Meet “Dynamoterror dynastes” the Newly Discovered Relative of T-Rex

Dynamoterror dynastes Discovery

Artist’s Impression of the Dynamoterror dynastes. (Photo: Brian Engh/ via Western Science Center)

The Tyrannosaurus rex is a dinosaur that sat at the top of the prehistoric food chain, striking fear into any animal it encountered. But new research shows that it had an even badder relative that roamed Earth millions of years before the “tyrant lizard king.” The Dynamoterror dynastes is the name of this new dinosaur, which translates to “powerful terror ruler.”

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In 2012, bone fragments extracted from an 80-million-year old rock in New Mexico were discovered during an expedition led by paleontologists Andrew McDonald of the Western Science Center and Douglas Wolfe of the Zuni Dinosaur Institute for Geosciences. Though it was immediately clear that they were looking at the bones of a large theropod—a broad family that includes tyrannosaurs, raptors, and birds—it took years for them to piece together the right fragments and understand what was in front of them. It was only when puzzling together a pair of skull bones called frontals that it all became clear.

The newly published study reveals details of the new dinosaur, which at 30 feet from snout to tail would have been about 80% of the T. rex’s full size. While the T. rex lived between 66  and 68 million years ago, the Dynamoterror dynastes is about 80 million years old. Its discovery is another fascinating piece in the puzzle when it comes to understanding the evolution—and extinction—of dinosaurs.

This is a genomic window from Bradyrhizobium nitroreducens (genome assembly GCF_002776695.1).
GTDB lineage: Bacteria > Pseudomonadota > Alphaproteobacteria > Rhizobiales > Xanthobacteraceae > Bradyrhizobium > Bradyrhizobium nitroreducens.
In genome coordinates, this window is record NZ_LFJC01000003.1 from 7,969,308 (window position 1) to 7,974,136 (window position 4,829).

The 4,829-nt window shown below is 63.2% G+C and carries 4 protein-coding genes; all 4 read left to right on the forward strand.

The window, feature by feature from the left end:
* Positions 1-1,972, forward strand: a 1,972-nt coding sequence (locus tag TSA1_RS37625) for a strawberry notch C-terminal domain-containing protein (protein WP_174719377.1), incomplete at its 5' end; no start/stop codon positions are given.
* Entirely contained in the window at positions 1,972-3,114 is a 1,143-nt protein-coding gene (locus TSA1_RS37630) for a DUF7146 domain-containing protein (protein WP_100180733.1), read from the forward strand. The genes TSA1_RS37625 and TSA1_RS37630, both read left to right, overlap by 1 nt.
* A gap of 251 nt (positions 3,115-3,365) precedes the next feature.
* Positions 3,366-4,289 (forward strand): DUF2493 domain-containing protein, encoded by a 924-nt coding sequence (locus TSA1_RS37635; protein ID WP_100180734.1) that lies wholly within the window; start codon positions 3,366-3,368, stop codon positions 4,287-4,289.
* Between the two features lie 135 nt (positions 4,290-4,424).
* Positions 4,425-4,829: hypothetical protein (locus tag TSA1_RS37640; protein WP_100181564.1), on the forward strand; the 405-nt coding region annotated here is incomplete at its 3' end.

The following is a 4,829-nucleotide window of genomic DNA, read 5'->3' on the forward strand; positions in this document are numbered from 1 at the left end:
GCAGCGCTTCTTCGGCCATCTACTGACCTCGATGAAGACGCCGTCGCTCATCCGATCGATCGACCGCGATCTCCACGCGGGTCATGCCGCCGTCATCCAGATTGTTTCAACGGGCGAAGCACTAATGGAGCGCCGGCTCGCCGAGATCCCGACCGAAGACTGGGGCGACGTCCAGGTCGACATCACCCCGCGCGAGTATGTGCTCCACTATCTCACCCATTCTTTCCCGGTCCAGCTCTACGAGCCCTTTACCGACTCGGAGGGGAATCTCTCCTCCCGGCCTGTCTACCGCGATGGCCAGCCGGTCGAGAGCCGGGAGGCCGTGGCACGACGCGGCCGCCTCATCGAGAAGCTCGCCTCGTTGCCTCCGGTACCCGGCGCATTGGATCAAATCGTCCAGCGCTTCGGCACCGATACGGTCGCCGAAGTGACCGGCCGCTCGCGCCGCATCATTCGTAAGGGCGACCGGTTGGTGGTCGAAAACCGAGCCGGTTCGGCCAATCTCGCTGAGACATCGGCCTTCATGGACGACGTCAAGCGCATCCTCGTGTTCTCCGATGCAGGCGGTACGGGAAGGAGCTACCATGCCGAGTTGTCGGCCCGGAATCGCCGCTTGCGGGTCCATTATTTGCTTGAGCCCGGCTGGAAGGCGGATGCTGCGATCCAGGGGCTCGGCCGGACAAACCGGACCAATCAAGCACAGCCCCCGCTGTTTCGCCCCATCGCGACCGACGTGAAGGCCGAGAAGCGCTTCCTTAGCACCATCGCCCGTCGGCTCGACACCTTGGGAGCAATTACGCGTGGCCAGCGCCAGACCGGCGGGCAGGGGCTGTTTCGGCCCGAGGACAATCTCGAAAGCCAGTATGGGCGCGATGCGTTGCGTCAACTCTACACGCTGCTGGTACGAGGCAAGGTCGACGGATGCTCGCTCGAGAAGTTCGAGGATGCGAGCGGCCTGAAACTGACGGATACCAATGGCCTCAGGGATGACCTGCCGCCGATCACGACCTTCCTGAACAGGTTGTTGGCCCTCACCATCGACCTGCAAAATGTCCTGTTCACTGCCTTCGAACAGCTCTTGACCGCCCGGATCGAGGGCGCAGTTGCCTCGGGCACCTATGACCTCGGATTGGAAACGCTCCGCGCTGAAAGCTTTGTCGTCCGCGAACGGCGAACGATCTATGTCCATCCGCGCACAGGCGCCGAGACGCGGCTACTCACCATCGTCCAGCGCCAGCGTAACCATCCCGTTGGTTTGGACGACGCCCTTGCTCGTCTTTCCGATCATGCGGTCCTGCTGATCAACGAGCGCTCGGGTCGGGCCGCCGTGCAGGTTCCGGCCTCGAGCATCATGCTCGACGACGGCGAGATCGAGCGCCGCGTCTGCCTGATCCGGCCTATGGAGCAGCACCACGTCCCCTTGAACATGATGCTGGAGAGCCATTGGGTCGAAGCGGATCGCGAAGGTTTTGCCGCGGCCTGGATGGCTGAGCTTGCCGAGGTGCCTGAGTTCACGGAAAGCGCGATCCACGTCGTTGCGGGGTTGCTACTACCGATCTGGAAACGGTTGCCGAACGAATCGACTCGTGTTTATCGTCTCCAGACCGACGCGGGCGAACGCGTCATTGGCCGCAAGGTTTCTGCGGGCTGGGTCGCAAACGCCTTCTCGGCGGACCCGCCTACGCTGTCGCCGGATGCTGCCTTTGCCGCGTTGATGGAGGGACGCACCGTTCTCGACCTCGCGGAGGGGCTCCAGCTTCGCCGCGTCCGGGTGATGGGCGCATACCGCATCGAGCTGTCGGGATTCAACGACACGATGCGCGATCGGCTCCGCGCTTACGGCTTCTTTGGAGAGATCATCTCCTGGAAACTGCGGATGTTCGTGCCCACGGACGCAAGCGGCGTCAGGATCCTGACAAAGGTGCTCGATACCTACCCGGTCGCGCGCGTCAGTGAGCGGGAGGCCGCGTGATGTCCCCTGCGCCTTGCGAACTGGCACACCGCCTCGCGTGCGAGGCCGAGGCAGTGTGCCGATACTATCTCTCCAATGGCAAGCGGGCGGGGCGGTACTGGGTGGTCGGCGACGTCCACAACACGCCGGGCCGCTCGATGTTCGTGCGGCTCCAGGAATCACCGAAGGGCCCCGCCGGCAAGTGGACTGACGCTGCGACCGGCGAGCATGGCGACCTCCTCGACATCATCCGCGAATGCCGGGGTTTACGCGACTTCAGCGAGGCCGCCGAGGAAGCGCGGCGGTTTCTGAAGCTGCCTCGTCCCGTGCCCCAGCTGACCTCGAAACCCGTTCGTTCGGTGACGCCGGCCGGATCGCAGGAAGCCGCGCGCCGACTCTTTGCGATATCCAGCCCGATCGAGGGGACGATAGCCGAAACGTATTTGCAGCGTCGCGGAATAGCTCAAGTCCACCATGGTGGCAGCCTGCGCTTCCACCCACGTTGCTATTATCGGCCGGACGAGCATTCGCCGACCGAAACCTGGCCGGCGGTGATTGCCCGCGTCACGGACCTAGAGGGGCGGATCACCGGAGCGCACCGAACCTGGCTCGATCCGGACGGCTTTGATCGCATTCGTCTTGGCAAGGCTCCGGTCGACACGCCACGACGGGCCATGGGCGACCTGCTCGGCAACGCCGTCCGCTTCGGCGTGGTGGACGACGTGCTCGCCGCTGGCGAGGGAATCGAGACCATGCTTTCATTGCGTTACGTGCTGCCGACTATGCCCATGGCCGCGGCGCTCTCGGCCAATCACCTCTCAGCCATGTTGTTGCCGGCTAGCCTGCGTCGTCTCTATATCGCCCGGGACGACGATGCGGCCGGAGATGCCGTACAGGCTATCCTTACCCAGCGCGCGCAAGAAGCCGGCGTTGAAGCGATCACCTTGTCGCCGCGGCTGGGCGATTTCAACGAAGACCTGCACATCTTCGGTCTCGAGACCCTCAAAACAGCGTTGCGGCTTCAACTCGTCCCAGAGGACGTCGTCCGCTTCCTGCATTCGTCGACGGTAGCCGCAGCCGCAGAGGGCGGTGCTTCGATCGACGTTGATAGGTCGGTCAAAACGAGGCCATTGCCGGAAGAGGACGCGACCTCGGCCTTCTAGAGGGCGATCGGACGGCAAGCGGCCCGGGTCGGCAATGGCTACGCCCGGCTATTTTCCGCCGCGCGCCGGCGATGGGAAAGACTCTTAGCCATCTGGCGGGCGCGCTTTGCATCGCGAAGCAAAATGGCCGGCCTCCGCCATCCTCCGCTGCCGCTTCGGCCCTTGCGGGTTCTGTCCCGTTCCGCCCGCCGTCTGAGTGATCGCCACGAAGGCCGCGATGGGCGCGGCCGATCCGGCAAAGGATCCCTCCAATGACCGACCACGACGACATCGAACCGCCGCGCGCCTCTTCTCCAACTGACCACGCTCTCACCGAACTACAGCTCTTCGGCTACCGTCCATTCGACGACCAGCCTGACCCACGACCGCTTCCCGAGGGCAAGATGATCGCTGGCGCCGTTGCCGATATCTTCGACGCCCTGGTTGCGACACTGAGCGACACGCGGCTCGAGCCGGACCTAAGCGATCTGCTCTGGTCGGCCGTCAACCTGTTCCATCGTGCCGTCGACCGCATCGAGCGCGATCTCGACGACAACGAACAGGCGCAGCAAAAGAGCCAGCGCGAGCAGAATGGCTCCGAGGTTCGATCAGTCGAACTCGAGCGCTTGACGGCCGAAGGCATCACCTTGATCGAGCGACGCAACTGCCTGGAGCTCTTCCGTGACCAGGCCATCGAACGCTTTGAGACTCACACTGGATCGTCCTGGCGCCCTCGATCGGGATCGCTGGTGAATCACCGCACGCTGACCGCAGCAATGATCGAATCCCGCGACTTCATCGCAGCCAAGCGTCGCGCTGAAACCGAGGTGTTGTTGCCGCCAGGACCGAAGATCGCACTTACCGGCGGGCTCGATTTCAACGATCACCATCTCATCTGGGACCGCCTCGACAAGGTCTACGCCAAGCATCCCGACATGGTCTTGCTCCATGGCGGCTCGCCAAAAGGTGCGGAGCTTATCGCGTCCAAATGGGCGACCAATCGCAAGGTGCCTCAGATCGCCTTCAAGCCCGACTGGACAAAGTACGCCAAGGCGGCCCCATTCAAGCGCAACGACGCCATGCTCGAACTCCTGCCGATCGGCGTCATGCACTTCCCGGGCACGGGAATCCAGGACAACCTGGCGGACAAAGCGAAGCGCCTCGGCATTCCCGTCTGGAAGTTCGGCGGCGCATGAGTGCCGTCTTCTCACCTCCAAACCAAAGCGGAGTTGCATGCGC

Dynamoterror dynastes Discovery

3D scans of Dynamoterror dynastes frontal skull bones. (Photo: Western Science Center)

While slightly smaller than the later T. rex, the Dynamoterror is comparable in size to other tyrannosaurs of its time, placing it firmly at the top of the predator list. Interestingly, its fossil comes from the Menefee Formation, a Mesozoic geological formation from the Late Cretaceous age in New Mexico. This is only the second dinosaur fossil to be extracted from the site. At the time of the Dynamoterror, McDonald estimates that the area would have been “much like the swamps and forest of the southeastern U.S.—hot, humid, and lush.”

The discovery in New Mexico, as well as recent dinosaur findings in Utah, Texas, and Mexico are giving a broader picture of what kinds of dinosaurs roamed Earth. Much of our knowledge of North American dinosaurs comes from findings in Albert and Montana, where discoveries have painted a rich picture of dinosaur communities. However, the new finds allow paleontologists to learn more about the variety and scope of dinosaurs across different climates and environments in North America.

h/t: [IFL Science!, Smithsonian Magazine]

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